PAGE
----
Prevention of identity fraud is top of mind for members of the Fraud Taskforce, a body convened by the Australian Bankers Association late last year in response to escalating levels of card and electronic banking crime.
The ABA Taskforce was formed in December following a spate of counterfeit card crime at ATMs across Sydney. The body, which includes representatives from police, banks, and card schemes, says it will develop voluntary industry standards on security and fraud prevention for all banking transactions, both online and offline. The standards will cover interface requirements, authentication and verification processes, and source document validation.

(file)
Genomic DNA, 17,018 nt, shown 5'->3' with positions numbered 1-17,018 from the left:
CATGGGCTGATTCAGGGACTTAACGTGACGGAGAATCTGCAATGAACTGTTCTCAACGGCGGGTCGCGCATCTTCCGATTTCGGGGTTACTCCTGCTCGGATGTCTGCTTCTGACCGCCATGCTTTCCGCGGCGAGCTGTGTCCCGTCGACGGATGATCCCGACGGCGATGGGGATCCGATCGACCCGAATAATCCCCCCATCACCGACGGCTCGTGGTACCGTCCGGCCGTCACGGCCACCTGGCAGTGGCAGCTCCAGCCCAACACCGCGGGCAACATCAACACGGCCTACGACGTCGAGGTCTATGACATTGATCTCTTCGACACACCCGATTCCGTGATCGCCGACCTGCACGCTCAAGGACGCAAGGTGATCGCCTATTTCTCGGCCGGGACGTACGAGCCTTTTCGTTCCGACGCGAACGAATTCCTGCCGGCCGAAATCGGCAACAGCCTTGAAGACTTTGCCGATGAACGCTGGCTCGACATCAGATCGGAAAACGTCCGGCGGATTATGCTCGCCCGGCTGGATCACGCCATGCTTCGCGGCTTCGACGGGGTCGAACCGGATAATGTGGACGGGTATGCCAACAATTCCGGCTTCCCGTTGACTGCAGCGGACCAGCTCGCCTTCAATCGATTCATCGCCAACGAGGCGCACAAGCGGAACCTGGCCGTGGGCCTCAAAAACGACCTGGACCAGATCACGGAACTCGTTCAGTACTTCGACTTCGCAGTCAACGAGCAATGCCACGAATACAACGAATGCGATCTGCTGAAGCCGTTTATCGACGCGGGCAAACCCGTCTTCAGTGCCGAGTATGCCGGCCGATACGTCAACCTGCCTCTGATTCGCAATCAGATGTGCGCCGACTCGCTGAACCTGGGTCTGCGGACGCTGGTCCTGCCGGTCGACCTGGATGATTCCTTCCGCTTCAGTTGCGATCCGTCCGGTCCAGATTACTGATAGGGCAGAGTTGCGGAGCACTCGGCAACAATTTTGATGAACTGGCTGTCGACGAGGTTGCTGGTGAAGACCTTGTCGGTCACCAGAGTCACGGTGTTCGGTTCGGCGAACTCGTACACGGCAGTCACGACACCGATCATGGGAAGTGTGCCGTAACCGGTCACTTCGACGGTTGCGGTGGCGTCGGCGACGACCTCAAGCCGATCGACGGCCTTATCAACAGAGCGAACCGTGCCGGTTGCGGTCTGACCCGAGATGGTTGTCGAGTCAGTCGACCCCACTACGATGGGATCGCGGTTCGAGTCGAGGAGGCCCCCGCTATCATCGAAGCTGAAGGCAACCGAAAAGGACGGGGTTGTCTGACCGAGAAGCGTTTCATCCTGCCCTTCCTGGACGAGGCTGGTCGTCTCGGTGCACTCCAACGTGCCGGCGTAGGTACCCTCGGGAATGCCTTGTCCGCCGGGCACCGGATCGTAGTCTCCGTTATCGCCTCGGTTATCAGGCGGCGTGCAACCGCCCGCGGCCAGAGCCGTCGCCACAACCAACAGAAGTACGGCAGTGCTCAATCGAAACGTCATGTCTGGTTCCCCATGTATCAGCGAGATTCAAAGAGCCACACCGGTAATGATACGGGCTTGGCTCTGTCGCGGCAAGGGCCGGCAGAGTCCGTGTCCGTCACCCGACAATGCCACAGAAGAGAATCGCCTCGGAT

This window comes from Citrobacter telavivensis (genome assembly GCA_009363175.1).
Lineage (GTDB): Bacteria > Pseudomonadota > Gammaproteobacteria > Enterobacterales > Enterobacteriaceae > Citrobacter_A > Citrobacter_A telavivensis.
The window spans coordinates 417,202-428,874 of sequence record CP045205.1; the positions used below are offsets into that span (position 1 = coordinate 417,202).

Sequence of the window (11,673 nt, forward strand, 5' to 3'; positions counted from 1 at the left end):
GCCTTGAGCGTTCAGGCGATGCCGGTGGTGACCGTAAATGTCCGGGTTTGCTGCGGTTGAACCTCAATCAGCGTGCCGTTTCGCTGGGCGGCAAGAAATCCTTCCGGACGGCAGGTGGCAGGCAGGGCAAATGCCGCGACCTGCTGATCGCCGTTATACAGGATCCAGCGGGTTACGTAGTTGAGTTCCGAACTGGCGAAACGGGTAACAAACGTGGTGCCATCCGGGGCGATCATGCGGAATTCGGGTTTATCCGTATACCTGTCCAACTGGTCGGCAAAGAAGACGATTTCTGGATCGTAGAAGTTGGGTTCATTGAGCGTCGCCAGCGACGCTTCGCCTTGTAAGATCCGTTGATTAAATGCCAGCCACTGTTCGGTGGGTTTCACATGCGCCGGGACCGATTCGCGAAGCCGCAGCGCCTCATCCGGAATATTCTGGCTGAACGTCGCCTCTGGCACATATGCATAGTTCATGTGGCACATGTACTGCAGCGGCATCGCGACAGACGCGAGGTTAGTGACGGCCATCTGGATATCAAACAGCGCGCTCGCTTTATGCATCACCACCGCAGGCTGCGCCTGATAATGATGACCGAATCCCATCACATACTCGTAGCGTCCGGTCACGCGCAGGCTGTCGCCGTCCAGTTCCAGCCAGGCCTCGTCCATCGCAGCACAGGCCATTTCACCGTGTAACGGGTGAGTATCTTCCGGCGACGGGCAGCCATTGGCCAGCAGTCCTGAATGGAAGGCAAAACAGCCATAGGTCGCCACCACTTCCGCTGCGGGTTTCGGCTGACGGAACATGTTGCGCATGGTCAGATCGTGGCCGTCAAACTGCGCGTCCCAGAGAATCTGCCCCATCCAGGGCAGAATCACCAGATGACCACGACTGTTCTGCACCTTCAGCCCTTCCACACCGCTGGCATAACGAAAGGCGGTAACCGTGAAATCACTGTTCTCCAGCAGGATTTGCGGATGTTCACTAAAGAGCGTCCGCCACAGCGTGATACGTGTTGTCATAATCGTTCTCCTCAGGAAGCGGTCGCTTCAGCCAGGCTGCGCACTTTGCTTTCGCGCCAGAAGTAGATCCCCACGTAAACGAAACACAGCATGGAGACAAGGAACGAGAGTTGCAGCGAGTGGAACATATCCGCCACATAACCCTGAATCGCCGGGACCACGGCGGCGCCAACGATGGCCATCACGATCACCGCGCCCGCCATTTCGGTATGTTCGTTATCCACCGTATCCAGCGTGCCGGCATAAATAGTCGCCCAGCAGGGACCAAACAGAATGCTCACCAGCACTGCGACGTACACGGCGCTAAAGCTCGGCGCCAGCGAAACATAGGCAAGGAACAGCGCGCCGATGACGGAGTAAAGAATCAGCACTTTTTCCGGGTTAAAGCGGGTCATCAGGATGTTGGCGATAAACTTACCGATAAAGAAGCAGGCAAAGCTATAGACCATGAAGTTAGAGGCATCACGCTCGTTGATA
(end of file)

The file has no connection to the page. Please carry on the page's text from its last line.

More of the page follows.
The Taskforce is also proposing an analytical study of identity documents to examine the use, exchange and compilation of documents required for the validation of a customer’s identity, particularly when opening an account. The study may lead to recommendations for legislative change or the introduction of new processes and technology to verify a customer’s identity. It will also examine whether documents used to validate identity need any extra security measures.
A third project is aimed at creating a package to educate consumers about simple fraud prevention measures.
David Bell, chairman of the Fraud Taskforce and CEO of the Australian Bankers’ Association, says: "The prevention of identity fraud will be this year’s main focus of the Taskforce because this complex crime is seen as an emerging threat, not just for banks, but for other corporations and the entire community."